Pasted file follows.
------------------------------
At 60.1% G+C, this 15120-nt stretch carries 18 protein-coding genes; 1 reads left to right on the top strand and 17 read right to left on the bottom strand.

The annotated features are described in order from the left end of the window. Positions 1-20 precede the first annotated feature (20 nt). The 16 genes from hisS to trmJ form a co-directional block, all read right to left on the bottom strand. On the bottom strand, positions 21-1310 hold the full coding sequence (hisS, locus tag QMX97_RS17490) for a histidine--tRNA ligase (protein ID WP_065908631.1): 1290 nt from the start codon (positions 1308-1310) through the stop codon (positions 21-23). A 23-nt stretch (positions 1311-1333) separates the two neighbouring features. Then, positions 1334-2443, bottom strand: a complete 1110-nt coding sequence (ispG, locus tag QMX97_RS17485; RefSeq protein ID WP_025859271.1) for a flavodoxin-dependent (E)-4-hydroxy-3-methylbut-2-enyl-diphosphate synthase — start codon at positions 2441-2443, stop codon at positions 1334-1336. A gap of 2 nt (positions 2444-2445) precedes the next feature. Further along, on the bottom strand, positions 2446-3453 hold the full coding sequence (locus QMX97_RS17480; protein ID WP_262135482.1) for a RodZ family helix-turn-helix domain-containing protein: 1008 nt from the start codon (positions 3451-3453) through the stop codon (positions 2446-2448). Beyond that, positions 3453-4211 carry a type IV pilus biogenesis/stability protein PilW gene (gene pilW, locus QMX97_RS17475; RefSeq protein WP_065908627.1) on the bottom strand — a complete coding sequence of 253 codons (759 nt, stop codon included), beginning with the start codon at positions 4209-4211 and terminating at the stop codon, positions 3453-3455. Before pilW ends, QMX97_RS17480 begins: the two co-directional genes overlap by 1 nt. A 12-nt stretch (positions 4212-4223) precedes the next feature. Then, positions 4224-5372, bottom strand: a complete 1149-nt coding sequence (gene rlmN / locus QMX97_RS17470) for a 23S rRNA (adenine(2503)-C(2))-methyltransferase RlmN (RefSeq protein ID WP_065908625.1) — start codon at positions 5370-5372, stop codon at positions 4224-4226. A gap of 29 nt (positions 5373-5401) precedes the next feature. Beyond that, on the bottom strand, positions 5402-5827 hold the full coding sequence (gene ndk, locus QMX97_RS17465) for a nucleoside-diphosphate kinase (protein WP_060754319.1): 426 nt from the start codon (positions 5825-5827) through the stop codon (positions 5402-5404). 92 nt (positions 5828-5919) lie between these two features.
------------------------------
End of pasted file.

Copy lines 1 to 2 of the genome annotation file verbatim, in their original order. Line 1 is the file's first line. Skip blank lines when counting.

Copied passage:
At 60.1% G+C, this 15120-nt stretch carries 18 protein-coding genes; 1 reads left to right on the top strand and 17 read right to left on the bottom strand.

The annotated features are described in order from the left end of the window. Positions 1-20 precede the first annotated feature (20 nt). The 16 genes from hisS to trmJ form a co-directional block, all read right to left on the bottom strand. On the bottom strand, positions 21-1310 hold the full coding sequence (hisS, locus tag QMX97_RS17490) for a histidine--tRNA ligase (protein ID WP_065908631.1): 1290 nt from the start codon (positions 1308-1310) through the stop codon (positions 21-23). A 23-nt stretch (positions 1311-1333) separates the two neighbouring features. Then, positions 1334-2443, bottom strand: a complete 1110-nt coding sequence (ispG, locus tag QMX97_RS17485; RefSeq protein ID WP_025859271.1) for a flavodoxin-dependent (E)-4-hydroxy-3-methylbut-2-enyl-diphosphate synthase — start codon at positions 2441-2443, stop codon at positions 1334-1336. A gap of 2 nt (positions 2444-2445) precedes the next feature. Further along, on the bottom strand, positions 2446-3453 hold the full coding sequence (locus QMX97_RS17480; protein ID WP_262135482.1) for a RodZ family helix-turn-helix domain-containing protein: 1008 nt from the start codon (positions 3451-3453) through the stop codon (positions 2446-2448). Beyond that, positions 3453-4211 carry a type IV pilus biogenesis/stability protein PilW gene (gene pilW, locus QMX97_RS17475; RefSeq protein WP_065908627.1) on the bottom strand — a complete coding sequence of 253 codons (759 nt, stop codon included), beginning with the start codon at positions 4209-4211 and terminating at the stop codon, positions 3453-3455. Before pilW ends, QMX97_RS17480 begins: the two co-directional genes overlap by 1 nt. A 12-nt stretch (positions 4212-4223) precedes the next feature. Then, positions 4224-5372, bottom strand: a complete 1149-nt coding sequence (gene rlmN / locus QMX97_RS17470) for a 23S rRNA (adenine(2503)-C(2))-methyltransferase RlmN (RefSeq protein ID WP_065908625.1) — start codon at positions 5370-5372, stop codon at positions 4224-4226. A gap of 29 nt (positions 5373-5401) precedes the next feature. Beyond that, on the bottom strand, positions 5402-5827 hold the full coding sequence (gene ndk, locus QMX97_RS17465) for a nucleoside-diphosphate kinase (protein WP_060754319.1): 426 nt from the start codon (positions 5825-5827) through the stop codon (positions 5402-5404). 92 nt (positions 5828-5919) lie between these two features.